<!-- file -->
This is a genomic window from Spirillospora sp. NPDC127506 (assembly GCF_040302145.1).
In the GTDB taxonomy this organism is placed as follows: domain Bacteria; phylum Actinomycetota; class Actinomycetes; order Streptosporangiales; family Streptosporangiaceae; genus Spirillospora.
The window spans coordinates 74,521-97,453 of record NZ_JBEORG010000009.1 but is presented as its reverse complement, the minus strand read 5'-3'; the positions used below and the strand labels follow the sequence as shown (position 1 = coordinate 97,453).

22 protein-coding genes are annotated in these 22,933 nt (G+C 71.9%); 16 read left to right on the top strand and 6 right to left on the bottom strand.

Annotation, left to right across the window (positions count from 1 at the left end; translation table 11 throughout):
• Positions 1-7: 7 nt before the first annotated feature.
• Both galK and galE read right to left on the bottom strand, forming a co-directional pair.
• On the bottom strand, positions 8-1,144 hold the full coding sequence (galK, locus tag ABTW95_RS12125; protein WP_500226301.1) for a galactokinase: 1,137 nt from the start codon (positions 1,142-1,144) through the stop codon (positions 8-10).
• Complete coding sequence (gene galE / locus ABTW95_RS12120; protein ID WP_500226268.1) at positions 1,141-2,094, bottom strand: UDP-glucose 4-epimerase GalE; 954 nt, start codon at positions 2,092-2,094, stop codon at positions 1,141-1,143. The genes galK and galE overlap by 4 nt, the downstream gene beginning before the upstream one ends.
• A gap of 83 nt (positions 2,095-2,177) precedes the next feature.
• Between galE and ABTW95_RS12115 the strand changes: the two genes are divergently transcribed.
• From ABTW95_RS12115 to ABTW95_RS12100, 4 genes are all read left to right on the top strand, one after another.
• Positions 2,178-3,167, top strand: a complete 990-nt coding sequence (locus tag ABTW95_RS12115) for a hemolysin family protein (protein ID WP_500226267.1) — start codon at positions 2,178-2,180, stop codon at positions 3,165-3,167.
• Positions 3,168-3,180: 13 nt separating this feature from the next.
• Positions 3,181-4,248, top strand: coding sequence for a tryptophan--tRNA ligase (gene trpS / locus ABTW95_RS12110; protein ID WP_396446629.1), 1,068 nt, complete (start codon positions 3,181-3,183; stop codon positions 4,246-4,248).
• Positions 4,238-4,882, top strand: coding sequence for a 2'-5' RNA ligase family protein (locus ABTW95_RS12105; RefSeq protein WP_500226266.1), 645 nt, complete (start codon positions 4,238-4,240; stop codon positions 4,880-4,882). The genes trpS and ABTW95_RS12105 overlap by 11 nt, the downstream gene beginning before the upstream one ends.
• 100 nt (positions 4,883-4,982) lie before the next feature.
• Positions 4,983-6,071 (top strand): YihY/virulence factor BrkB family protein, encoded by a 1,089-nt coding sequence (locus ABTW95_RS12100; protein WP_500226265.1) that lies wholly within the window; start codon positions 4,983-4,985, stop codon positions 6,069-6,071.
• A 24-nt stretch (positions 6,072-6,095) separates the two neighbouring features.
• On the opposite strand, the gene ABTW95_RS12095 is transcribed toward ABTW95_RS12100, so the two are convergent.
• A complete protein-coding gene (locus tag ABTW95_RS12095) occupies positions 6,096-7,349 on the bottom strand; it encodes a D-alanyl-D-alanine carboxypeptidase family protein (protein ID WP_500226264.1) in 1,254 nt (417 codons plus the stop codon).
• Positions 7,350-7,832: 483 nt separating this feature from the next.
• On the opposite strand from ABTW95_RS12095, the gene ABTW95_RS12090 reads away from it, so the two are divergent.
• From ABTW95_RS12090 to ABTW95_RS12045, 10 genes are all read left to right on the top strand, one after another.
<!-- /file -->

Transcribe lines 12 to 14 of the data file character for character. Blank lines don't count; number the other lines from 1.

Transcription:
• From ABTW95_RS12115 to ABTW95_RS12100, 4 genes are all read left to right on the top strand, one after another.
• Positions 2,178-3,167, top strand: a complete 990-nt coding sequence (locus tag ABTW95_RS12115) for a hemolysin family protein (protein ID WP_500226267.1) — start codon at positions 2,178-2,180, stop codon at positions 3,165-3,167.
• Positions 3,168-3,180: 13 nt separating this feature from the next.